Fresh off celebrations for the holidays and the new year, Tuesday will mark the countdown to another festive occasion.
It’ll be exactly one month until another Olympics will begin -- this time, the 24th Winter Olympics in Beijing, China.
Here are five questions entering the last-month countdown toward the Opening Ceremony on Feb. 4.
What is the COVID situation like in Beijing?
The COVID numbers aren’t as high in the region as in other parts of the world, but that doesn’t mean there aren’t concerns.
Traditional New Year’s Eve celebrations in the area were canceled as the country reported 166 locally transmitted infections last Thursday, according to Reuters.
As a country, China is operating with a “zero-COVID” policy, with single cases leading to total lockdowns in some towns.
What protective measures will athletes have to take, prior to flying to Beijing?
Any Olympian headed to Beijing has to provide two negative tests results within 96 hours of departing to China. Once in Beijing, athletes will be tested daily and those not fully vaccinated will have to quarantine for 21 days upon arrival.
Athletes and officials also will be in a “closed loop” or a “bubble,” where they will be banned from using public transit and essentially be stuck inside training venues or the Olympic Village.
Is the U.S. team pretty much set?
Not at all.
First and foremost, the figure skating team still has to be chosen, which will happen based on results of the national championships that will be held this week in Nashville.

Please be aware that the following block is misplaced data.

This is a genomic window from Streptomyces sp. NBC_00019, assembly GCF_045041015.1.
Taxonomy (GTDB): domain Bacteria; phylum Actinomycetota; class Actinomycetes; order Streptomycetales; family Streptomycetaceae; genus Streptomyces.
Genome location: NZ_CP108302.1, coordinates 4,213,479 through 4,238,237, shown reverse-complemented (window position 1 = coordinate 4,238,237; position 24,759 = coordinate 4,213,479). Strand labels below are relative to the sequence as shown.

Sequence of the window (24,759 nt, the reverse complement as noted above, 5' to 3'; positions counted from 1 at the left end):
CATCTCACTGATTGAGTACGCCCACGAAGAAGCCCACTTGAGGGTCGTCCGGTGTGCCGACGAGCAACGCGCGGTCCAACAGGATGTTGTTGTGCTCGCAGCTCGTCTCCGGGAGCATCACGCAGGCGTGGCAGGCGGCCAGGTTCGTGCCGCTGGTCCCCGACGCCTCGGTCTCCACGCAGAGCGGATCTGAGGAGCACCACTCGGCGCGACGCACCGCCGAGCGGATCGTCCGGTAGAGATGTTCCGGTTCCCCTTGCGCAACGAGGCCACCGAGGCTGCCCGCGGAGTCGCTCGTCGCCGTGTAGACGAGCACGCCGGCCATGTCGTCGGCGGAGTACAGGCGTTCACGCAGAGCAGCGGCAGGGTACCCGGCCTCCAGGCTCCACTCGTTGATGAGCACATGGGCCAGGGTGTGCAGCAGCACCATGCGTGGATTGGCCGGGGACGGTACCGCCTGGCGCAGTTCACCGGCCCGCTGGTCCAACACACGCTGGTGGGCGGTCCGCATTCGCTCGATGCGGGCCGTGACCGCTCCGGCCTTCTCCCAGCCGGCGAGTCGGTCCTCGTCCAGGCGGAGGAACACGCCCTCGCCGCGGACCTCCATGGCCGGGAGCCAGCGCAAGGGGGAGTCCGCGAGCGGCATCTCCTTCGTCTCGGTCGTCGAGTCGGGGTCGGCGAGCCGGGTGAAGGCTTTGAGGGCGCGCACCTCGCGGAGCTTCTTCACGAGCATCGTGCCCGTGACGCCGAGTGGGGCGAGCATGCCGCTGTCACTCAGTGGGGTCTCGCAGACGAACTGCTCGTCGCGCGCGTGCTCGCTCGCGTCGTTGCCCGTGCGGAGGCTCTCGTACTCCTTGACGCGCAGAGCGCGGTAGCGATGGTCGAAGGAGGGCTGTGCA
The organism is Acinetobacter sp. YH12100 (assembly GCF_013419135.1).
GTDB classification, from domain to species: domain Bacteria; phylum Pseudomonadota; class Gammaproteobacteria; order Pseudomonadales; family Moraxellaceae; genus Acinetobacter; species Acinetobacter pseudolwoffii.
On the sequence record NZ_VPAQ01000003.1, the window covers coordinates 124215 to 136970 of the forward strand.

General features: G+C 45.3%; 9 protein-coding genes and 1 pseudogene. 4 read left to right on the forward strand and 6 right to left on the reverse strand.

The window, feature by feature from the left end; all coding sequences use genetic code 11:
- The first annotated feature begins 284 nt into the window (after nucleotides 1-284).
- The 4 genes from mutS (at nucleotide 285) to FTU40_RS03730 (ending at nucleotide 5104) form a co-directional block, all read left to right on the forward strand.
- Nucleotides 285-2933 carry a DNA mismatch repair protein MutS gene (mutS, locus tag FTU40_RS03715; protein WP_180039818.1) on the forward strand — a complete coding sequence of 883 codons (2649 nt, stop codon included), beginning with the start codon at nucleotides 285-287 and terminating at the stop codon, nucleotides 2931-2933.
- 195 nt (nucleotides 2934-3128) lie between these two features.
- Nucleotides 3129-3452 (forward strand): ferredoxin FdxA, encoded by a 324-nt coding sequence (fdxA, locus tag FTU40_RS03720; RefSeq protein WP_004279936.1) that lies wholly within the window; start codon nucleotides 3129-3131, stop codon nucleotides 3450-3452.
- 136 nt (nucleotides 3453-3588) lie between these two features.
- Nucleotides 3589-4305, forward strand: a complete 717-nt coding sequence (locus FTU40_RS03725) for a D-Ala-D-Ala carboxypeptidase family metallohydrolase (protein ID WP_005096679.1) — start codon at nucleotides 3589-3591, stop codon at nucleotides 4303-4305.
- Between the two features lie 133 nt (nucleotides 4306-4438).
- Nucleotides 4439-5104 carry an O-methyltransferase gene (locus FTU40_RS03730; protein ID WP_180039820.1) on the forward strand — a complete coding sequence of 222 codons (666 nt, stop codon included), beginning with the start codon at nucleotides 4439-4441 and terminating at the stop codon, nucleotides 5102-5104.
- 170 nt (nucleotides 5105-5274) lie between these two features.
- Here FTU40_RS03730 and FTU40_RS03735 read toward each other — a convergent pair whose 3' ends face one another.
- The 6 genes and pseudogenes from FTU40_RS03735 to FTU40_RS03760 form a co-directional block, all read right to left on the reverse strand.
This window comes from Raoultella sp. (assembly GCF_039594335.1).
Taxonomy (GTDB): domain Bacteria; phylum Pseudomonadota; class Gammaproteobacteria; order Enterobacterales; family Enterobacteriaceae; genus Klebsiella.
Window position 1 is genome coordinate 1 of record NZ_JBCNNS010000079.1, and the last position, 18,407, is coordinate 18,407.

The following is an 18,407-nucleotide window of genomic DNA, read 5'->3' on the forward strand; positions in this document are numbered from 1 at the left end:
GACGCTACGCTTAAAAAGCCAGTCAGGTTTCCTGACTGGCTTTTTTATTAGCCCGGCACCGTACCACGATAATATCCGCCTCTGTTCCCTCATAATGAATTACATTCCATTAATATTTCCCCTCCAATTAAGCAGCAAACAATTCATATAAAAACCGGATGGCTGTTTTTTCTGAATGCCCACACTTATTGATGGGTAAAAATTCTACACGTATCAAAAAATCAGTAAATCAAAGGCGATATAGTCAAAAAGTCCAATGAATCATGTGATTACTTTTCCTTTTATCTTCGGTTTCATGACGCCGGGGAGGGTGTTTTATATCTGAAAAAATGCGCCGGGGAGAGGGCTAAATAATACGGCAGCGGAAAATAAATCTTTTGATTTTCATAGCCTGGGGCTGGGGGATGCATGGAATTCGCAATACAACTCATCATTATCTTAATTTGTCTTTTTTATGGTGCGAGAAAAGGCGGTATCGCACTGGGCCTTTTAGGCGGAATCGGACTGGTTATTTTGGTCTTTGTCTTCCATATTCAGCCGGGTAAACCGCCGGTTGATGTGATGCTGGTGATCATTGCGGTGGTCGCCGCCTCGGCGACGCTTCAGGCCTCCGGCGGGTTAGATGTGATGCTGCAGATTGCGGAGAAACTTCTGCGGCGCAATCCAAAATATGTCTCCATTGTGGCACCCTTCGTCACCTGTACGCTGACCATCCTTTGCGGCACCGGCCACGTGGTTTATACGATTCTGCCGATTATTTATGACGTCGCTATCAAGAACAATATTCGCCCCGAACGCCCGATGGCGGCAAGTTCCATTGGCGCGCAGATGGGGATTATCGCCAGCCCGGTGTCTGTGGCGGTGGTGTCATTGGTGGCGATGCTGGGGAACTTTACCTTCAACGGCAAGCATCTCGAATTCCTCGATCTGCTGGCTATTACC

Long-track speed skaters also will have their Olympic trials this week in Milwaukee, while the next couple weeks will determine qualifying spots on U.S. teams in sports such as cross-country, freestyle and alpine skiing, luge, nordic combined, skeleton and snowboarding.
Now that NHL players won’t be participating in the Olympics due to COVID-related reasons, the men’s Olympic hockey rosters, which will consist of mostly minor-league players, still have to be set.
Have there been any changes to the fan policy?
Just like at this past summer’s Tokyo Olympics, international fans won’t be allowed to attend events. The only difference from Tokyo is that local fans from mainland China will be allowed to be at events for the Beijing Games, but only if they meet safety requirements.
What will the ‘diplomatic boycott’ of several countries mean?
Probably not a whole lot in regards to the Games and events themselves. The United States, Australia, Canada and Great Britain have said they won’t send government officials to any events at the Olympics in protest of China’s human rights record.
But as has been said before, the Games will go on and medals will still be handed out as usual, unless COVID says otherwise before or during the weeks-long spectacle in China.